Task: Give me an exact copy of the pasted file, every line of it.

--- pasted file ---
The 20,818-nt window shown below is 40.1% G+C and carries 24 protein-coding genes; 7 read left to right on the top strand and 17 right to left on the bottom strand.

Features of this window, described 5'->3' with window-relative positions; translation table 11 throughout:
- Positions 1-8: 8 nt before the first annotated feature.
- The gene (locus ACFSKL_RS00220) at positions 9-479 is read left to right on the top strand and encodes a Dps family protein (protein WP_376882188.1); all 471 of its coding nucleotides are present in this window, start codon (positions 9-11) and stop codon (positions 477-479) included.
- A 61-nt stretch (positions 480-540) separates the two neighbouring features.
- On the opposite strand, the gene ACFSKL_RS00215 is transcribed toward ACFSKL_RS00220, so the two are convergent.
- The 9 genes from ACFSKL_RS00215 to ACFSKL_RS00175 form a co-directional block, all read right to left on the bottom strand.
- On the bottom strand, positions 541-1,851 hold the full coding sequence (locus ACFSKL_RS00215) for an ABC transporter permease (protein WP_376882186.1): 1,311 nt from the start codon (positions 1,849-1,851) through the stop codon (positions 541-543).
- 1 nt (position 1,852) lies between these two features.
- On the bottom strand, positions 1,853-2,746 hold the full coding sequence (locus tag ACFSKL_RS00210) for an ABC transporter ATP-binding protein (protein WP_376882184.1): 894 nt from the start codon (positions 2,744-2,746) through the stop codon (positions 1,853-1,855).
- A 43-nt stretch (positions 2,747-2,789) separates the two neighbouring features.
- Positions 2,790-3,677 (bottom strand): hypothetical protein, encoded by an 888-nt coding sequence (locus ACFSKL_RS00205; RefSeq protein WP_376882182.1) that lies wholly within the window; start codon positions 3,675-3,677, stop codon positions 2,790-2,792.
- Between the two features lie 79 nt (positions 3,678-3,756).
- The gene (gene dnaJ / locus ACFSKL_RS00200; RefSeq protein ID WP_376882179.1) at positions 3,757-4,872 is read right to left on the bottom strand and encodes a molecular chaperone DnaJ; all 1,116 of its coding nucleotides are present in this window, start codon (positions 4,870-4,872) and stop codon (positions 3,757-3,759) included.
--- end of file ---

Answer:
The 20,818-nt window shown below is 40.1% G+C and carries 24 protein-coding genes; 7 read left to right on the top strand and 17 right to left on the bottom strand.

Features of this window, described 5'->3' with window-relative positions; translation table 11 throughout:
- Positions 1-8: 8 nt before the first annotated feature.
- The gene (locus ACFSKL_RS00220) at positions 9-479 is read left to right on the top strand and encodes a Dps family protein (protein WP_376882188.1); all 471 of its coding nucleotides are present in this window, start codon (positions 9-11) and stop codon (positions 477-479) included.
- A 61-nt stretch (positions 480-540) separates the two neighbouring features.
- On the opposite strand, the gene ACFSKL_RS00215 is transcribed toward ACFSKL_RS00220, so the two are convergent.
- The 9 genes from ACFSKL_RS00215 to ACFSKL_RS00175 form a co-directional block, all read right to left on the bottom strand.
- On the bottom strand, positions 541-1,851 hold the full coding sequence (locus ACFSKL_RS00215) for an ABC transporter permease (protein WP_376882186.1): 1,311 nt from the start codon (positions 1,849-1,851) through the stop codon (positions 541-543).
- 1 nt (position 1,852) lies between these two features.
- On the bottom strand, positions 1,853-2,746 hold the full coding sequence (locus tag ACFSKL_RS00210) for an ABC transporter ATP-binding protein (protein WP_376882184.1): 894 nt from the start codon (positions 2,744-2,746) through the stop codon (positions 1,853-1,855).
- A 43-nt stretch (positions 2,747-2,789) separates the two neighbouring features.
- Positions 2,790-3,677 (bottom strand): hypothetical protein, encoded by an 888-nt coding sequence (locus ACFSKL_RS00205; RefSeq protein WP_376882182.1) that lies wholly within the window; start codon positions 3,675-3,677, stop codon positions 2,790-2,792.
- Between the two features lie 79 nt (positions 3,678-3,756).
- The gene (gene dnaJ / locus ACFSKL_RS00200; RefSeq protein ID WP_376882179.1) at positions 3,757-4,872 is read right to left on the bottom strand and encodes a molecular chaperone DnaJ; all 1,116 of its coding nucleotides are present in this window, start codon (positions 4,870-4,872) and stop codon (positions 3,757-3,759) included.